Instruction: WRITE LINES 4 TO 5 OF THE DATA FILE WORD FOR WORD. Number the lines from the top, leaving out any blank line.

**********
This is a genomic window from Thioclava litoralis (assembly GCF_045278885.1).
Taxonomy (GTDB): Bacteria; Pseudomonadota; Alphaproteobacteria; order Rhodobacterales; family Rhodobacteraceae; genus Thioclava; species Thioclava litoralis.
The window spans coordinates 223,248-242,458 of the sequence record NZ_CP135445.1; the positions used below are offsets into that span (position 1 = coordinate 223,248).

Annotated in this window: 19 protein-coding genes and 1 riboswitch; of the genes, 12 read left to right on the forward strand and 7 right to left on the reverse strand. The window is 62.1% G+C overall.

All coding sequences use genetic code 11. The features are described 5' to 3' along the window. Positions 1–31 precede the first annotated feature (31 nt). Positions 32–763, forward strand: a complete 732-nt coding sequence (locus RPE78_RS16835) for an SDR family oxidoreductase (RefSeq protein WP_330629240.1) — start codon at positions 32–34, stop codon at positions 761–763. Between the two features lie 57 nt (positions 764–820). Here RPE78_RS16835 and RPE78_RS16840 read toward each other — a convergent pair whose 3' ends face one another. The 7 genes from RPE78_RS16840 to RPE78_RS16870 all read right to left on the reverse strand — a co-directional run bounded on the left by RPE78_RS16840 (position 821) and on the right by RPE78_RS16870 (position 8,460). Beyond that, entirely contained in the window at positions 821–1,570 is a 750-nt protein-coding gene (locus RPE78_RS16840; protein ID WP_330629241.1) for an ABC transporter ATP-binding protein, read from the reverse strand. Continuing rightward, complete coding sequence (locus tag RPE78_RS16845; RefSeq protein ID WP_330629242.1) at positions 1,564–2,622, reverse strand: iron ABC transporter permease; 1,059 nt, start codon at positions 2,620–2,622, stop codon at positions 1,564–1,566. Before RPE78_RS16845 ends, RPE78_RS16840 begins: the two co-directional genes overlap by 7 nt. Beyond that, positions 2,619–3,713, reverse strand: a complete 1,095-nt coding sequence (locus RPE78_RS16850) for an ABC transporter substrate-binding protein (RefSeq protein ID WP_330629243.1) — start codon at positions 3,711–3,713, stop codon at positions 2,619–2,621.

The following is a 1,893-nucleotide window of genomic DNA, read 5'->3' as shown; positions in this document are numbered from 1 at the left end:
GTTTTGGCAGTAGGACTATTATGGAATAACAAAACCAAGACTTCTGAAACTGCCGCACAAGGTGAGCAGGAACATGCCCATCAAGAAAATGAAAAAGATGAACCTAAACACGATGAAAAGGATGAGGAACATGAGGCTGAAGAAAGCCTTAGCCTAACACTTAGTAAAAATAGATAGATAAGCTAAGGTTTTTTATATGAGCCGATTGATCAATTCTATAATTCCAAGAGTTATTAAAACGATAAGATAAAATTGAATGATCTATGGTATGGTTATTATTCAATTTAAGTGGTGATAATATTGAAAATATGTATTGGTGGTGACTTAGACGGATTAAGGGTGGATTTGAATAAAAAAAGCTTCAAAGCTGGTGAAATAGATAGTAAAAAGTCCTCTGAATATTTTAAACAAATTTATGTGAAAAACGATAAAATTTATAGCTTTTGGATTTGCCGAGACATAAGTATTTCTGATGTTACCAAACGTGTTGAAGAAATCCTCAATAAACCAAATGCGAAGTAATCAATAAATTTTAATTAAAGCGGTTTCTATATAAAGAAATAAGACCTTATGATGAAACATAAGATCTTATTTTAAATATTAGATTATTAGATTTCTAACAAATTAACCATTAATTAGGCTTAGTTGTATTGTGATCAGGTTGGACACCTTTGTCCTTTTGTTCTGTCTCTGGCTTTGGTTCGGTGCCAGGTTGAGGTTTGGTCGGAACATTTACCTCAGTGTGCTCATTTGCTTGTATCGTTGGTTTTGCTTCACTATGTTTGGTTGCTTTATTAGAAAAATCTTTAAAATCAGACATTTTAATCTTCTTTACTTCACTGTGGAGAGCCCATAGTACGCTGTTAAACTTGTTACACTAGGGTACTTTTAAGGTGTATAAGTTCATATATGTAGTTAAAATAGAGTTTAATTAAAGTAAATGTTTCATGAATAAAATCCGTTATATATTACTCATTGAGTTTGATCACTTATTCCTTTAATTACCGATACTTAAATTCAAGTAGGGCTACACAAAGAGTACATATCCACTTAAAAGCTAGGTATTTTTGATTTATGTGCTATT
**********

Annotated in this window: 19 protein-coding genes and 1 riboswitch; of the genes, 12 read left to right on the forward strand and 7 right to left on the reverse strand. The window is 62.1% G+C overall.

All coding sequences use genetic code 11. The features are described 5' to 3' along the window. Positions 1–31 precede the first annotated feature (31 nt). Positions 32–763, forward strand: a complete 732-nt coding sequence (locus RPE78_RS16835) for an SDR family oxidoreductase (RefSeq protein WP_330629240.1) — start codon at positions 32–34, stop codon at positions 761–763. Between the two features lie 57 nt (positions 764–820). Here RPE78_RS16835 and RPE78_RS16840 read toward each other — a convergent pair whose 3' ends face one another. The 7 genes from RPE78_RS16840 to RPE78_RS16870 all read right to left on the reverse strand — a co-directional run bounded on the left by RPE78_RS16840 (position 821) and on the right by RPE78_RS16870 (position 8,460). Beyond that, entirely contained in the window at positions 821–1,570 is a 750-nt protein-coding gene (locus RPE78_RS16840; protein ID WP_330629241.1) for an ABC transporter ATP-binding protein, read from the reverse strand. Continuing rightward, complete coding sequence (locus tag RPE78_RS16845; RefSeq protein ID WP_330629242.1) at positions 1,564–2,622, reverse strand: iron ABC transporter permease; 1,059 nt, start codon at positions 2,620–2,622, stop codon at positions 1,564–1,566. Before RPE78_RS16845 ends, RPE78_RS16840 begins: the two co-directional genes overlap by 7 nt. Beyond that, positions 2,619–3,713, reverse strand: a complete 1,095-nt coding sequence (locus RPE78_RS16850) for an ABC transporter substrate-binding protein (RefSeq protein ID WP_330629243.1) — start codon at positions 3,711–3,713, stop codon at positions 2,619–2,621.